A hairy question: stem cells to cure baldness 2017?

hair baldness treatment
Mouse hair follicles and regulatory T cells, which are shown as red dots. Image from UCSF

stem cells baldnessStem cells to cure baldness?

I get asked all kinds of questions as a blogging professor including about the use of stem cells for cloning of humans, sexual enhancement of some kind (see posts here and here) and even that question above about stem cells to cure baldness.

Many want to know if a real baldness treatment is coming based on stem cells. Every few years I do an update on that topic and that’s the focus of today’s post. You can see my past posts on this topic here and here. How much is hype versus hope versus something in the middle?

The drug finasteride really does regrow hair for some people by changing androgen signaling and inhibiting production of dihydrotestosterone, and this may affect stem cells in the hair follicle. But what about new options involving stem cells?

Conceptually, several things makes the idea of using stem cells to treat baldness very attractive. Individual hairs grow and regrow directly via stem cells in the follicle, and a lot is known about those particular dermal stem cells. This means that in theory we could grow a lot of new hair in bald people if we were confident about tackling hurdles: we could reproducibly produce enough of those “hair stem cells” for lack of a better term to address large areas of baldness, we had a good way to transplant the cells in the right place in the dermis, we had evidence that they’ll just make hair and associated structures (and not say a non-malignant, but harmful tumor of skin scar tissue), and finally that they’d stick around for many years.

stem cells baldness
Toyoshima, et al. Nature Comm.

Evidence is accumulating that achieving these four goals may be possible in the coming decade so I think right now there’s a mixture of both real hope and hype out there on this front. As to real hope, for instance, scientists have grown human hair in bald areas on rodents (see image at left). You can see that paper here, which was a big step forward in 2012 and another similar paper just came out this year.

In addition to the possible approach of using hair stem cells discussed above, the other idea of using specific drugs to stimulate hair growth via existing stem cells already in our bodies is very cool and promising as well. There is a ton of research in this area and a recent paper from UCSF on connecting hair and baldness with T cells caught my eye (see image below).

hair baldness treatment
Mouse hair follicles and regulatory T cells, which are shown as red dots. Image from UCSF

But there are many supposed baldness cures out there including via stem cells, mostly related to extracts of various kinds including of plant stem cells, that in my opinion seem less likely to do any good and often are very expensive. Do any of those treatments, creams, etc. including some from big name companies work? I don’t know. Has anyone tried those? There are quite a few products available on Amazon for a search for one of the ingredients often mentioned to affect hair with some role for stem cells called Stemoxydine. I’m skeptical. There are no search results on Pubmed for this compound.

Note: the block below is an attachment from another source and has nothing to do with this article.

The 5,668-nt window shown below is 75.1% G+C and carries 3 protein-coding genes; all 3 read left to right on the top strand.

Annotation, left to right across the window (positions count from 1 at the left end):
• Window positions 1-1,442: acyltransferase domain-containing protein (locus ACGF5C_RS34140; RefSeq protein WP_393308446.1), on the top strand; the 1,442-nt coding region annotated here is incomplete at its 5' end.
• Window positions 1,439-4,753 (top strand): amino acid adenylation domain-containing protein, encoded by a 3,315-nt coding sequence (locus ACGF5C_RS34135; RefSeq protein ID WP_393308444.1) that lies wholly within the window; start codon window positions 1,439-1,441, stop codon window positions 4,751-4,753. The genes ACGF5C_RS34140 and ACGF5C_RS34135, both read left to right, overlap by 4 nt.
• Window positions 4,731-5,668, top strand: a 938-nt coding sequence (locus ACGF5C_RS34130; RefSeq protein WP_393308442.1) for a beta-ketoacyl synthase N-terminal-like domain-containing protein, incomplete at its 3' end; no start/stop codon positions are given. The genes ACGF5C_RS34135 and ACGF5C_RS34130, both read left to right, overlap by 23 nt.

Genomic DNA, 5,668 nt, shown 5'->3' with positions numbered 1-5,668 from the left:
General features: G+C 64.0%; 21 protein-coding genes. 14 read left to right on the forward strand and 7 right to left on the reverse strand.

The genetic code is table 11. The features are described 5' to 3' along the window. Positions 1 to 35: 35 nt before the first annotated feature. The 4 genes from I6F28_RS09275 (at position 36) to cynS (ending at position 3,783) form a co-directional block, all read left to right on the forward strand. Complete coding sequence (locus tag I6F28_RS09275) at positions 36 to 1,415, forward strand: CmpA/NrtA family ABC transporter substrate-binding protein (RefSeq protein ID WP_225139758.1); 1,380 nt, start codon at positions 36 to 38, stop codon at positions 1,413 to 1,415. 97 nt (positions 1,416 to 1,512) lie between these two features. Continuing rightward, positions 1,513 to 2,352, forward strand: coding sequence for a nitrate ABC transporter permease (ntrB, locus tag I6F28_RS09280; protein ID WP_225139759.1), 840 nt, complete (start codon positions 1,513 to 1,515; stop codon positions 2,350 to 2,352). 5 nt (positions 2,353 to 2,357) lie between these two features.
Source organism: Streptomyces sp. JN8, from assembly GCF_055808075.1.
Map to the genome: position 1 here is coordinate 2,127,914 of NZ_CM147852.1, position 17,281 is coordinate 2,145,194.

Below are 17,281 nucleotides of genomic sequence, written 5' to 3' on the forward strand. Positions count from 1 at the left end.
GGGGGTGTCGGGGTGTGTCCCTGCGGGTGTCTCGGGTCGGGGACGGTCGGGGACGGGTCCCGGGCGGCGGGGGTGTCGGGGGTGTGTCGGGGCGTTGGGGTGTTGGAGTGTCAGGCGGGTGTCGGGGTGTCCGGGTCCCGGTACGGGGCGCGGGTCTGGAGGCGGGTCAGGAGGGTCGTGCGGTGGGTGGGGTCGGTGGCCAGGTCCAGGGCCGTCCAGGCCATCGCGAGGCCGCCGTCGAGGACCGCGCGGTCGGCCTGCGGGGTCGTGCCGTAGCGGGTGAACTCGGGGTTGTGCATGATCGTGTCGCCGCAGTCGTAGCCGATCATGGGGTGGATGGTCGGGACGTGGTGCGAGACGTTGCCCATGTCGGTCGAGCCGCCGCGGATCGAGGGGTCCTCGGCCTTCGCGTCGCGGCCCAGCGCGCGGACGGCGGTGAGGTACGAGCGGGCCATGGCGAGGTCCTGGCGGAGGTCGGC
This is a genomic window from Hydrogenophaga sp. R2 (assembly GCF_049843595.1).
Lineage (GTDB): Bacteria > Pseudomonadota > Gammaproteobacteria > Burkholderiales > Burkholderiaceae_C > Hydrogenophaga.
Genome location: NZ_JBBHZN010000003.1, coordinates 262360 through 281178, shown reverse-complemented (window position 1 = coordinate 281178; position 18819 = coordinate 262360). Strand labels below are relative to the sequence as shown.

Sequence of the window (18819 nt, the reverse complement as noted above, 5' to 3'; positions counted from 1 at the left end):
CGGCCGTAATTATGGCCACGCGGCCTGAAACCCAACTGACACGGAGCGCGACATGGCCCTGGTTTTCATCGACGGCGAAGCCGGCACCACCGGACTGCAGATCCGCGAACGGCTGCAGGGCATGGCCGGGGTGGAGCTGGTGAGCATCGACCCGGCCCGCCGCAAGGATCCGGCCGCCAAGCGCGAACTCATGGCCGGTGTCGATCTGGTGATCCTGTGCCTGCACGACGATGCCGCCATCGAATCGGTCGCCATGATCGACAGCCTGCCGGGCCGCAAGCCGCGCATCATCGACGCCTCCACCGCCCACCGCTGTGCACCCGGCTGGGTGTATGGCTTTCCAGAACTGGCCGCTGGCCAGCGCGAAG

Surprisingly given how many millions of people deal with hair loss including both men and women, and because of medical conditions (not just those of us losing hair not liking how it looks) there are relatively few clinical trials for searches on clincialtrials.gov for “stem cells” and “baldness.” Back in 2014 I had found 6 trials, while now today in 2017 there are only 10, and mostly they either aren’t active or aren’t directly related to “stem cells for baldness” as we think of it.

To go from hope to really helping bald people, you need clinical trials so that’s something to closely look at in coming years.

2 Comments


  1. interesting article. I have another question concerning the possible use of stem cells. It is already possible to grow small organoids, but why nobody (as far as I know) is trying to grow vein valves? Vein valves are small and not very complex structures and so it seems to be much easier to grow vein valves than for example example much more complexer organs?


  2. Dear Admin,

    Please check out Kerastem.

    (www.kerastem.com).

    We have enrolled a 70 patient, randomized, controlled, US IDE study for patients with androgenetic alopecia. The Kerastem therapy utilizes adipose derived regenerative cells and Puregraft optimized fat tissue.

    The clinical trial information can be found at the following link:

    https://clinicaltrials.gov/ct2/show/NCT02503852

    We plan to present the data in Fall 2017.

    FYI – I am big fan of the blog.

    Brad Conlan

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